Most authorities currently use a transition record that summarises children's progress and achievements in the various aspects outlined in the Curriculum Framework. Over the next few years, transition records will be incorporated into Personal Learning Plans, which will provide a continuous record of the child's progress from pre-school through to the end of compulsory education, and clear feedback and information for parents and children.

From 31 July 2003 local authorities were no longer be required to have a trained teacher in their nursery schools or classes. Instead, teachers can be employed where they are most needed. The Guidance on Teacher Involvement published by the Executive in January 2002 describes how this could be done to best effect. Over the next few years each member of the social work workforce will be required to register with the Scottish Social Services Council. Registration of the early years and childcare workforce is expected to take place from2006. In order to register, individuals will be required to hold, or be working towards, a recognised qualification.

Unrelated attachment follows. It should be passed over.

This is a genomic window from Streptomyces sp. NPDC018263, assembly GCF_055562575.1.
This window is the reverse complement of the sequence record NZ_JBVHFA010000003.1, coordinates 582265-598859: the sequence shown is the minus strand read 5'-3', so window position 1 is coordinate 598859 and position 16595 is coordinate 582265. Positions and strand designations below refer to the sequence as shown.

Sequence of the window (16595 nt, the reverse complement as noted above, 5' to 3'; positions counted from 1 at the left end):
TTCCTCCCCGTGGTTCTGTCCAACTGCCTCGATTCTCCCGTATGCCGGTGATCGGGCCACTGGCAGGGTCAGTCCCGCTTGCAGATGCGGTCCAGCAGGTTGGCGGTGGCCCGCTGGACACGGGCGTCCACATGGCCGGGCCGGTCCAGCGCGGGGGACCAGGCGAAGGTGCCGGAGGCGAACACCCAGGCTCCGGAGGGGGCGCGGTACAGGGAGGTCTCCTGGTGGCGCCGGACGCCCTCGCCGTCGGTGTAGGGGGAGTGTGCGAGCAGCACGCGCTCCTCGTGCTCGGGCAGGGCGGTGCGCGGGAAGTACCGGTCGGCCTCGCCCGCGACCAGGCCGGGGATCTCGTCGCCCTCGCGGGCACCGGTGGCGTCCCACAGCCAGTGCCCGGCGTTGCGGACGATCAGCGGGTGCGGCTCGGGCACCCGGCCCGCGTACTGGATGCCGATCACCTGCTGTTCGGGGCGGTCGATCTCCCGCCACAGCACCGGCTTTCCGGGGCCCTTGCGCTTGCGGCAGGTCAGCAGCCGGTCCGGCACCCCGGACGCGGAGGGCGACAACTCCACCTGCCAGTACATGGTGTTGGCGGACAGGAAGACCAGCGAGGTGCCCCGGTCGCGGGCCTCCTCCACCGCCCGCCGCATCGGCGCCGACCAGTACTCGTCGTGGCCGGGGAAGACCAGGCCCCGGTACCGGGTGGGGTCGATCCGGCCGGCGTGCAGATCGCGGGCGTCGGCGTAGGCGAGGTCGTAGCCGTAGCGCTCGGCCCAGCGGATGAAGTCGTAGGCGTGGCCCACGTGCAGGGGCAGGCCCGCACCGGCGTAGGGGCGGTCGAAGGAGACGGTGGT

3.3 Specific Legislative Framework

Compulsory Descriptors
Educational Legislation

The Scottish Parliament passed the Standards in Scotland's Schools etc Scotland Act 2000, which gives local authorities a duty to ensure pre-school provision for eligible children in their area. This legislation came into effect in April 2002.

The Scottish Commission for the Regulation of Care (the Care Commission) and the Scottish Social Services Council were set up under the Regulation of Care (Scotland) Act 2001 to regulate, respectively, care services and the social care workforce. The Care Commission, which became operational on 1 April 2002, is regulating a wide range of care services, including childminding, day care of children and childcare agencies whether provided by local authorities or the independent sector. It inspects them against legislative requirements and national care standards. Inspection of centres providing pre-school education, previously conducted by HMIE alone, is now undertaken jointly with the Care Commission. These inspections apply to all kinds of centres offering pre-school education, including nursery schools and classes.